Thursday, May 15

The F800ST is home!

Picked the bike up today. Strange. I felt nervous. It's not like I've never ridden it before. I think it had to do with letting go of Queenie. Dave went with me to complete paperwork that demanded both of our signatures. He is now the proud owner of Queenie. Mike Abt, at Chicago BMW, is the kindest, gentlest, most patient and most informative salesperson you'll ever meet. I started talking to him last spring about bikes and went through a number of choices before the season ended. Then I started it all up again this spring. Never once did I feel rushed or pushed to close the deal, which weighed heavily in my decision to buy from Chicago BMW.

I took Lake Shore Drive South home. Construction had backed up traffic in spots, which provided ample time to adjust to feeling the gears and getting a comfortable sense of the 'cycle's friction zone. Still, by the time I arrived home, I had managed to kill the engine three times, I'm embarrassed to say. Fortunately, each time I was stopped at a light and the bike started up and I was off well before anyone honked at me. Downtown traffic really was insane but I didn't mind it at all. In fact, I enjoyed myself, even while keeping in mind that the rpms needed to stay below 5.

I'll write a full review of the bike after I get to know it. For now, I can say that it is quiet, smooth, and has a low husky sound compared to the higher pitch vocals of the SV. The seating position on the ST is excellent. Like on the SV, my knees are bent and relaxed--in fact, they are not as sharply bent as on the SV. This subtle difference in extension will be welcomed on long trips. It just felt good. The instrument panel is fabulous. Bells and whistles galore compared to my more minimalist SV.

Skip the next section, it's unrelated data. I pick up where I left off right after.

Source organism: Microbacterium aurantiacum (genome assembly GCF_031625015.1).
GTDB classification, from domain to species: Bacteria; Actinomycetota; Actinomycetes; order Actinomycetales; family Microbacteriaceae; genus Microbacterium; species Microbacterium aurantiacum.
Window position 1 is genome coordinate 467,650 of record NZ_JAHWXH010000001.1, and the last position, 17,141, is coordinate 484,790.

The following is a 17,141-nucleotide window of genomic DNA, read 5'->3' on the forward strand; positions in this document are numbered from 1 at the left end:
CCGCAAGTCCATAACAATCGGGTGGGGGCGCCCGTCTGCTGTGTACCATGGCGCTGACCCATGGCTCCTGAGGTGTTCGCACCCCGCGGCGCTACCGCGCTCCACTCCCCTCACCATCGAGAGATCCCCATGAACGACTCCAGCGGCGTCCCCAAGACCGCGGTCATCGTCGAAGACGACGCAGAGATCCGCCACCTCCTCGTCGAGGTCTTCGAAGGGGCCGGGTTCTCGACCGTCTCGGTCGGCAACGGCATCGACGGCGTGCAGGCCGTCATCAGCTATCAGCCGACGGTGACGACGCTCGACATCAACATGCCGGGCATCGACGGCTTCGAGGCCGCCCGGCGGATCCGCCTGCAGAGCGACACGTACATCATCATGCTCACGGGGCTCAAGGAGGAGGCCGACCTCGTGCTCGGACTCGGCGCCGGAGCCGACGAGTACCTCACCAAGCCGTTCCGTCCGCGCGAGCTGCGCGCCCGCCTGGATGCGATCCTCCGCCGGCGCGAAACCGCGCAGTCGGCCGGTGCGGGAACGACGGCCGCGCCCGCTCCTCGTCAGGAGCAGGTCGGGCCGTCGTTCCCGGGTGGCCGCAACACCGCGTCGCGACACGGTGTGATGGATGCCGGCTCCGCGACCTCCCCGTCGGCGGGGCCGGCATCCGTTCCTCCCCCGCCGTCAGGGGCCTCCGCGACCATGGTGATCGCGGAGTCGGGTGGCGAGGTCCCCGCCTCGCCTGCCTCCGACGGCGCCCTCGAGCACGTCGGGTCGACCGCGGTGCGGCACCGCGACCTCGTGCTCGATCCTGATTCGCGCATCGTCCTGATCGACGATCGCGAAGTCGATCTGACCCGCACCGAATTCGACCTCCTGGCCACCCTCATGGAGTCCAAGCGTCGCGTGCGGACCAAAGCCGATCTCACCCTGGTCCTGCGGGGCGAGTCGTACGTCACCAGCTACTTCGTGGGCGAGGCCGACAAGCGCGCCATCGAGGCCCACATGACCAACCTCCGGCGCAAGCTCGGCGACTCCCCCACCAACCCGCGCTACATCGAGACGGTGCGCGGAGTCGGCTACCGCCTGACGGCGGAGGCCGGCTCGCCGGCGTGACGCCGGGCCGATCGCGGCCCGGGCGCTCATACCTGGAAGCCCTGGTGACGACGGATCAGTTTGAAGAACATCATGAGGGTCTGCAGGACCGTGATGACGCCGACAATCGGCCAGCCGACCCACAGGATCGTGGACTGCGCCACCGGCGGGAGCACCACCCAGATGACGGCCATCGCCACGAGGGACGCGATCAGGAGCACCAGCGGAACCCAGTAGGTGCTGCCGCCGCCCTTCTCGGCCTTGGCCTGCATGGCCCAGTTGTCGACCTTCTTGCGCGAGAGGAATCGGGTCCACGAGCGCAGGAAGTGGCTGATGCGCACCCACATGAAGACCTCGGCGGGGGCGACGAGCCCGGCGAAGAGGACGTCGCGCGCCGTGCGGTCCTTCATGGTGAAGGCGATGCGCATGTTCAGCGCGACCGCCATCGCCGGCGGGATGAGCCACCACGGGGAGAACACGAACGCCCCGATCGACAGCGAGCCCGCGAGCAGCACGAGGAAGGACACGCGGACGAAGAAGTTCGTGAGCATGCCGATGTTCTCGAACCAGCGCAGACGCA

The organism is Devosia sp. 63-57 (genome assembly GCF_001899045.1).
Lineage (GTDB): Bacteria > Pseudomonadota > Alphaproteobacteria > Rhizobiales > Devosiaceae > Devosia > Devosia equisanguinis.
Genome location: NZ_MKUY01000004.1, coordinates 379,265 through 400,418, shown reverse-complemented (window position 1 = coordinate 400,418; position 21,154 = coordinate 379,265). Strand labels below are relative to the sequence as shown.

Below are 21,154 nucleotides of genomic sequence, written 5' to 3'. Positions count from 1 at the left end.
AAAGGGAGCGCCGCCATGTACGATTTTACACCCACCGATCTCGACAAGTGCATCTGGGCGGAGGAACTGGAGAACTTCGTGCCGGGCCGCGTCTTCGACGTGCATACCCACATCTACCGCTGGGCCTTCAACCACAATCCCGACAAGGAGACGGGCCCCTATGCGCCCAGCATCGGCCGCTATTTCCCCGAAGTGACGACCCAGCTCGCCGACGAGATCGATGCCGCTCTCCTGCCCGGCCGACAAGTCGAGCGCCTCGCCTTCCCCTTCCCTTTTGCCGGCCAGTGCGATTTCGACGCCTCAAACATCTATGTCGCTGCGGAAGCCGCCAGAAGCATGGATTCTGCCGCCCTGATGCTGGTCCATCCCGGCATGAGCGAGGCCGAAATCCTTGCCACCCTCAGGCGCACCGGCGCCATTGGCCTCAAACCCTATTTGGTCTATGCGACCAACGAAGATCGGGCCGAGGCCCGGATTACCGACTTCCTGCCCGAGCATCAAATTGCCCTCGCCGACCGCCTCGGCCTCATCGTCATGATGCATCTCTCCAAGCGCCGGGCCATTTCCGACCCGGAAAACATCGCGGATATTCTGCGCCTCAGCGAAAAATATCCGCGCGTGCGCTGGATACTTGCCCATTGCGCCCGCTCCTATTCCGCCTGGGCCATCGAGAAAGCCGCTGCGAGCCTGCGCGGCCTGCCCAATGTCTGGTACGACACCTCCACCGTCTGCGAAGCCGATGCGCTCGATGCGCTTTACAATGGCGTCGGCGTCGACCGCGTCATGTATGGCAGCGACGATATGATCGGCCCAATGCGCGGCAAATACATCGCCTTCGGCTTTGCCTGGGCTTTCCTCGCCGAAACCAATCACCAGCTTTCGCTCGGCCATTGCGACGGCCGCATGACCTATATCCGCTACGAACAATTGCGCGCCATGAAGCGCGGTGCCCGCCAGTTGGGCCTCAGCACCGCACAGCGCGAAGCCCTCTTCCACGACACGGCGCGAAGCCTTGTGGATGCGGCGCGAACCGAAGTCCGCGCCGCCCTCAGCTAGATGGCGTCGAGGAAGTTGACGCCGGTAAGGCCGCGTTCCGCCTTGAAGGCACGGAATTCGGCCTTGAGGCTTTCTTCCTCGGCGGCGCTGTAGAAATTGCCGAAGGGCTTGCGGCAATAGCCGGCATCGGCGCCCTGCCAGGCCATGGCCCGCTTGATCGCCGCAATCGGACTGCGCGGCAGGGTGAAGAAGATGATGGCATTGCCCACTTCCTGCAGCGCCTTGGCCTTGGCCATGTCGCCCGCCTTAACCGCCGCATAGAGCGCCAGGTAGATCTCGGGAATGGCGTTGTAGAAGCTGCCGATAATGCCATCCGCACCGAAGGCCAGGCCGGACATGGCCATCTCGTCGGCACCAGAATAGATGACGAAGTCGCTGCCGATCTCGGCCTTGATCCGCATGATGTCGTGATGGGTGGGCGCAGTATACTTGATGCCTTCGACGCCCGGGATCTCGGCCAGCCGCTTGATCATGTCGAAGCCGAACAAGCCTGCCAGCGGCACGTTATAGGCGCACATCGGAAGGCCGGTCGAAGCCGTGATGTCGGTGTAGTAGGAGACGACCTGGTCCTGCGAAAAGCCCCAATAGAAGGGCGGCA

The bike needs a name. I admit to anthropomorphizing, that is, naming my things as if they either already possessed human qualities or would come to represent the attributes of the given name. The SV had a strong woman's feel and I named her Queen-Esther Sojourner Stringfield accordingly. Perhaps it's premature to decide what the ST shall be called. This is the third time I've ridden a F800ST and the second time I've ridden the one I now own. It feels male-ish. I can't explain it, I just know how it feels. I'll see if that changes in a few days. My friend, Lucas, suggested the name Marlene for Marlene Dietrich. Marlene is out if the bike proves to be male. But Dietrich might work. I'm thinking more, however, of "Jesse" for
Jessie Owens.

If you've ever seen some of the footage of the 1936 Berlin Olympics, you'll likely remember Jesse Owens' dramatic finishes resulting in four gold metals and establishing 11 Olympic records. One documentary film on the event has some scenes of Hitler after each of Owens' wins and in them, Hitler looks really ticked! Right before his eyes and country, his whole Aryan "Master Race" beliefs were destroyed by a member of a most "inferior" race. In spite of Hitler's views, Lutz Lang, Germany's most gifted and popular athlete, befriended Owens and they remained lifelong friends. Nonetheless, Hitler refused to put the gold metals around Owens' neck.

Not too long ago, I visited Jesse Owens' grave. He is buried at Oak Woods Cemetery in Chicago, where he spend the bulk of his adult life. In celebration of friendship, like that between Lutz and Jesse, the F800ST might be named Jesse, a merging of machine and human speed. To help me figure this out, I'll need to do more fieldwork. Gotta get those 600 break in miles out of the way.

2008 BMW Blue F800ST with comfort package, safety package, low seat, standard suspension, center stand, anti-theft system. (Helmet was up only for the picture, not for the ride)